radic, electrical breakdowns are a regular occurrence,
and traffic conditions--- due to an antiquated road sys-
tem---are a nightmare for visitors and residents alike.
There continues to be an absence of a compulsory
licensing regime. As a result sub-standard proper-
ties and operators have become established, thus
undermining the destination's international tour-
Our incentive regime, by which we seek to encour-
age tourism development, is simply uncompetitive
with those of other Caribbean destinations, as a result
investment in the industry is almost non-existent.
Most damaging of all is the total absence of desti-
nation promotion. Individual businesses can and do
market their own products, but are unable to make
much impact against the advertising clutter in such
international source markets as North America and
Europe. This is entirely because of T&T's resounding
silence as a tourism destination.
Consequently, T&T continues to be the best kept
secret in Caribbean tourism, and the national tourism
industry is quietly dying on the vine, with potential
closures and staff layoffs a very real concern.
Tobago's tourism has fallen from 95,000 arrivals
in 2005 to less than 20,000 last year. This is entirely
government's fault, with blame to be shared equally
between the last two administrations. It is therefore
not surprising that relations between the tourism
public and private sectors are now at an all-time low.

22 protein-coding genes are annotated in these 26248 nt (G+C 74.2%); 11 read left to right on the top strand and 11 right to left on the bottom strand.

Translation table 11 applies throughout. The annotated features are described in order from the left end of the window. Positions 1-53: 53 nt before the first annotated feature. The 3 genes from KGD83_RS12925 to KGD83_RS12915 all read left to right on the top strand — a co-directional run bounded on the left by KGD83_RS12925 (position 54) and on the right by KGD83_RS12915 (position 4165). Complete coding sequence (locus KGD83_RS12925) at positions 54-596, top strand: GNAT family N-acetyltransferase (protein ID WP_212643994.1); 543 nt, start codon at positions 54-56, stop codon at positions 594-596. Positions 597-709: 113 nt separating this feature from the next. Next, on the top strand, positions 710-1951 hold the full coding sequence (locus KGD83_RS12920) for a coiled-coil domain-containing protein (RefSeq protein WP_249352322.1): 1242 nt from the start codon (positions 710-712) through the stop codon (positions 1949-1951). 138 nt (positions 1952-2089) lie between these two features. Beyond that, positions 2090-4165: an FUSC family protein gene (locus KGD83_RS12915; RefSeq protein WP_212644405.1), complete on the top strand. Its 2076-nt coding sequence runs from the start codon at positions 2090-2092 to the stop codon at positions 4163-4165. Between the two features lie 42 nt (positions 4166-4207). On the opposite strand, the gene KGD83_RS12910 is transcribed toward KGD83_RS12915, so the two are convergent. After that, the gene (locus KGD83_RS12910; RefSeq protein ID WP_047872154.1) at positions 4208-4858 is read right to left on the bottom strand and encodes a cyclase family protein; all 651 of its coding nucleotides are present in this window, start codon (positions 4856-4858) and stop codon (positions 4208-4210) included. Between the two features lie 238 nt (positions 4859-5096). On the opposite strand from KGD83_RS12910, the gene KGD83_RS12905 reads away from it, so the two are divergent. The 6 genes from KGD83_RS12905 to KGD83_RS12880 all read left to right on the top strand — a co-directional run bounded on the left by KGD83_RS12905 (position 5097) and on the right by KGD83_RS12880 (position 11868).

The Ministry of Tourism is seeking to divert re-
sponsibility for this tragic state of affairs by blaming
TDC, its own state enterprise, long an overstaffed
and ineffective bureaucracy. It has now declared its
intention of having it shut down.
TDC's ineffectiveness---just think of Maracas
Beach---must, however, be laid squarely at the door
of the Ministry of Tourism. TDC does not exist in
a vacuum. The ministry funds it, and provides its
Government has consistently sanctioned the glar-
ing omission of any tourism private sector expertise
on TDC's successive boards of directors. As a result
important decisions have not been professionally
informed, have been frequently delayed, or shelved
It would be inconceivable to think of such tourism
heavyweights as Jamaica, Barbados, the Dominican
Republic, the Virgin Islands, or St Maarten excluding
their private sectors from the decision-making pro-
cess in their tourism development and promotion.
In the Bahamas, a regional tourism leader, the room
tax is collected by the hotel industry, and placed di-
rectly in the accounts of the three promotion boards,
which are each governed and managed exclusively by
the private sector, thus guaranteeing the continuous
high quality promotion and marketing for which they
are justly famous.
This is a real partnership, and undoubtedly the
principal reason behind the Bahamas continued
tourism success. I believe we all understand that
T&T is suffering through difficult economic times,
but to starve the tourism sector of essential funding
is economically self-defeating.
As arrivals decline so does the 10 per cent room tax
and all manner of related VAT and corporation taxes.
Now is the time to invest in building up the tourism
industry to expand the tax base, and reap the hard
currency rewards it manifestly generates.
Most important, it is time that government sets
aside its seeming prejudice against the private sector
and takes full advantage of the wealth of knowledge
and experience it has to offer.
In particular that expertise should be incorporat-
ed into the day-to-day decision making process of
whatever entities supersede TDC and, in so doing,
recreates a real public/private sector partnership for
Financing such a
network cannot be
left to serendipity